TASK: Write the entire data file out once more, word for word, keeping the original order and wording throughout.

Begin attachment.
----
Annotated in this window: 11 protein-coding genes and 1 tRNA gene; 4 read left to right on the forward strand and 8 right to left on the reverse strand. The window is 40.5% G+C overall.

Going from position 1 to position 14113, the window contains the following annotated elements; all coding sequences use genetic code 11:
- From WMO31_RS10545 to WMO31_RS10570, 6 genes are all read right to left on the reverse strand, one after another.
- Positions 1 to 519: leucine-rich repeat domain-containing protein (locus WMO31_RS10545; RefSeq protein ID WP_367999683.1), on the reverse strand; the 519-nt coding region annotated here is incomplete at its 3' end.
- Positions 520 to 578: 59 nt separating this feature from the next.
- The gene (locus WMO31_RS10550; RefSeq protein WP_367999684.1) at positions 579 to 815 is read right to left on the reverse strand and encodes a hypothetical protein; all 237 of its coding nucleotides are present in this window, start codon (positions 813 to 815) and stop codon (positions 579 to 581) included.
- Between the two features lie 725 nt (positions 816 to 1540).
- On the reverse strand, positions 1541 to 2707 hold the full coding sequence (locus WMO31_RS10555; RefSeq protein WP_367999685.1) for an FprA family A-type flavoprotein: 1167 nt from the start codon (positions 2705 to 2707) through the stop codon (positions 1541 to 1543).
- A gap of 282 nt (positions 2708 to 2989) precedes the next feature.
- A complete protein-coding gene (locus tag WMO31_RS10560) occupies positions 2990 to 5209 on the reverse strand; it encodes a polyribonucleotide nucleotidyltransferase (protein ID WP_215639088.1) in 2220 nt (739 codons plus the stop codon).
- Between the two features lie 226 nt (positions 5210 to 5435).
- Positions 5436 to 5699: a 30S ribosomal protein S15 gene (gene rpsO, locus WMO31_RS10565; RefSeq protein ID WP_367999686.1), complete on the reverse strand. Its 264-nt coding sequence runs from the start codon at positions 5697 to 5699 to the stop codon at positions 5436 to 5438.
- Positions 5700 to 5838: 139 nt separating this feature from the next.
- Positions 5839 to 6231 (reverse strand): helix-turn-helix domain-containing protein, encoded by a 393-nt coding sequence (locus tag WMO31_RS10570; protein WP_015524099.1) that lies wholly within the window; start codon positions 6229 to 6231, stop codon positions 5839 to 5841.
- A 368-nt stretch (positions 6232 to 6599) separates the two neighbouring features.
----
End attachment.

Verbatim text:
Annotated in this window: 11 protein-coding genes and 1 tRNA gene; 4 read left to right on the forward strand and 8 right to left on the reverse strand. The window is 40.5% G+C overall.

Going from position 1 to position 14113, the window contains the following annotated elements; all coding sequences use genetic code 11:
- From WMO31_RS10545 to WMO31_RS10570, 6 genes are all read right to left on the reverse strand, one after another.
- Positions 1 to 519: leucine-rich repeat domain-containing protein (locus WMO31_RS10545; RefSeq protein ID WP_367999683.1), on the reverse strand; the 519-nt coding region annotated here is incomplete at its 3' end.
- Positions 520 to 578: 59 nt separating this feature from the next.
- The gene (locus WMO31_RS10550; RefSeq protein WP_367999684.1) at positions 579 to 815 is read right to left on the reverse strand and encodes a hypothetical protein; all 237 of its coding nucleotides are present in this window, start codon (positions 813 to 815) and stop codon (positions 579 to 581) included.
- Between the two features lie 725 nt (positions 816 to 1540).
- On the reverse strand, positions 1541 to 2707 hold the full coding sequence (locus WMO31_RS10555; RefSeq protein WP_367999685.1) for an FprA family A-type flavoprotein: 1167 nt from the start codon (positions 2705 to 2707) through the stop codon (positions 1541 to 1543).
- A gap of 282 nt (positions 2708 to 2989) precedes the next feature.
- A complete protein-coding gene (locus tag WMO31_RS10560) occupies positions 2990 to 5209 on the reverse strand; it encodes a polyribonucleotide nucleotidyltransferase (protein ID WP_215639088.1) in 2220 nt (739 codons plus the stop codon).
- Between the two features lie 226 nt (positions 5210 to 5435).
- Positions 5436 to 5699: a 30S ribosomal protein S15 gene (gene rpsO, locus WMO31_RS10565; RefSeq protein ID WP_367999686.1), complete on the reverse strand. Its 264-nt coding sequence runs from the start codon at positions 5697 to 5699 to the stop codon at positions 5436 to 5438.
- Positions 5700 to 5838: 139 nt separating this feature from the next.
- Positions 5839 to 6231 (reverse strand): helix-turn-helix domain-containing protein, encoded by a 393-nt coding sequence (locus tag WMO31_RS10570; protein WP_015524099.1) that lies wholly within the window; start codon positions 6229 to 6231, stop codon positions 5839 to 5841.
- A 368-nt stretch (positions 6232 to 6599) separates the two neighbouring features.